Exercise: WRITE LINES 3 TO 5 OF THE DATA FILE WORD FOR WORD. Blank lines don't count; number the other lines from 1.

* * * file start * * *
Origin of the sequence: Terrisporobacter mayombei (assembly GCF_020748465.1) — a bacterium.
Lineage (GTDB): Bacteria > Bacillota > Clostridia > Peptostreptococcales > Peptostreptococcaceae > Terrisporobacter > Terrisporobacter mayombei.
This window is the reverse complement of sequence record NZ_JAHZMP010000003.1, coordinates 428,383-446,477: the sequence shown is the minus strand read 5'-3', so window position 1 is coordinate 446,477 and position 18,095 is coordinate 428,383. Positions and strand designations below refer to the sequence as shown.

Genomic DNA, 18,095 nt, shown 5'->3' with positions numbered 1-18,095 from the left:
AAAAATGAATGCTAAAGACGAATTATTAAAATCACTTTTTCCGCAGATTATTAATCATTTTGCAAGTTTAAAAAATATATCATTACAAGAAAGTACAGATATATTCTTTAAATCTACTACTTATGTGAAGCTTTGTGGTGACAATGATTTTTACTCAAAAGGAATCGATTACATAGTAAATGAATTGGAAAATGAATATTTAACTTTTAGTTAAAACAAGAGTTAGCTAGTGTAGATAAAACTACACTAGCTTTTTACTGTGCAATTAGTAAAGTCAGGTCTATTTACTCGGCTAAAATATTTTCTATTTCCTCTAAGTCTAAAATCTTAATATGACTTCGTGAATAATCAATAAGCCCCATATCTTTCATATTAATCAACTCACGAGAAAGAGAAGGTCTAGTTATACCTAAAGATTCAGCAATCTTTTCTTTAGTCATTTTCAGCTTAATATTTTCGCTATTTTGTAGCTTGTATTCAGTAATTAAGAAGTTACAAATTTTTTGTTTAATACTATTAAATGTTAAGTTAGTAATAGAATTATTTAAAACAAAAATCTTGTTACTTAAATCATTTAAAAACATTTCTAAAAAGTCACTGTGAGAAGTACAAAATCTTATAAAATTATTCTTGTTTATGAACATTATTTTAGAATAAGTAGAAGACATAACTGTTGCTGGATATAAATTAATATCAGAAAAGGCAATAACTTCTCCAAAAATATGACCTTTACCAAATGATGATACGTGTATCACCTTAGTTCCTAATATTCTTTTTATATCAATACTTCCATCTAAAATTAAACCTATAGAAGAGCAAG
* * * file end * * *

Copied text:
This window is the reverse complement of sequence record NZ_JAHZMP010000003.1, coordinates 428,383-446,477: the sequence shown is the minus strand read 5'-3', so window position 1 is coordinate 446,477 and position 18,095 is coordinate 428,383. Positions and strand designations below refer to the sequence as shown.

Genomic DNA, 18,095 nt, shown 5'->3' with positions numbered 1-18,095 from the left:
AAAAATGAATGCTAAAGACGAATTATTAAAATCACTTTTTCCGCAGATTATTAATCATTTTGCAAGTTTAAAAAATATATCATTACAAGAAAGTACAGATATATTCTTTAAATCTACTACTTATGTGAAGCTTTGTGGTGACAATGATTTTTACTCAAAAGGAATCGATTACATAGTAAATGAATTGGAAAATGAATATTTAACTTTTAGTTAAAACAAGAGTTAGCTAGTGTAGATAAAACTACACTAGCTTTTTACTGTGCAATTAGTAAAGTCAGGTCTATTTACTCGGCTAAAATATTTTCTATTTCCTCTAAGTCTAAAATCTTAATATGACTTCGTGAATAATCAATAAGCCCCATATCTTTCATATTAATCAACTCACGAGAAAGAGAAGGTCTAGTTATACCTAAAGATTCAGCAATCTTTTCTTTAGTCATTTTCAGCTTAATATTTTCGCTATTTTGTAGCTTGTATTCAGTAATTAAGAAGTTACAAATTTTTTGTTTAATACTATTAAATGTTAAGTTAGTAATAGAATTATTTAAAACAAAAATCTTGTTACTTAAATCATTTAAAAACATTTCTAAAAAGTCACTGTGAGAAGTACAAAATCTTATAAAATTATTCTTGTTTATGAACATTATTTTAGAATAAGTAGAAGACATAACTGTTGCTGGATATAAATTAATATCAGAAAAGGCAATAACTTCTCCAAAAATATGACCTTTACCAAATGATGATACGTGTATCACCTTAGTTCCTAATATTCTTTTTATATCAATACTTCCATCTAAAATTAAACCTATAGAAGAGCAAG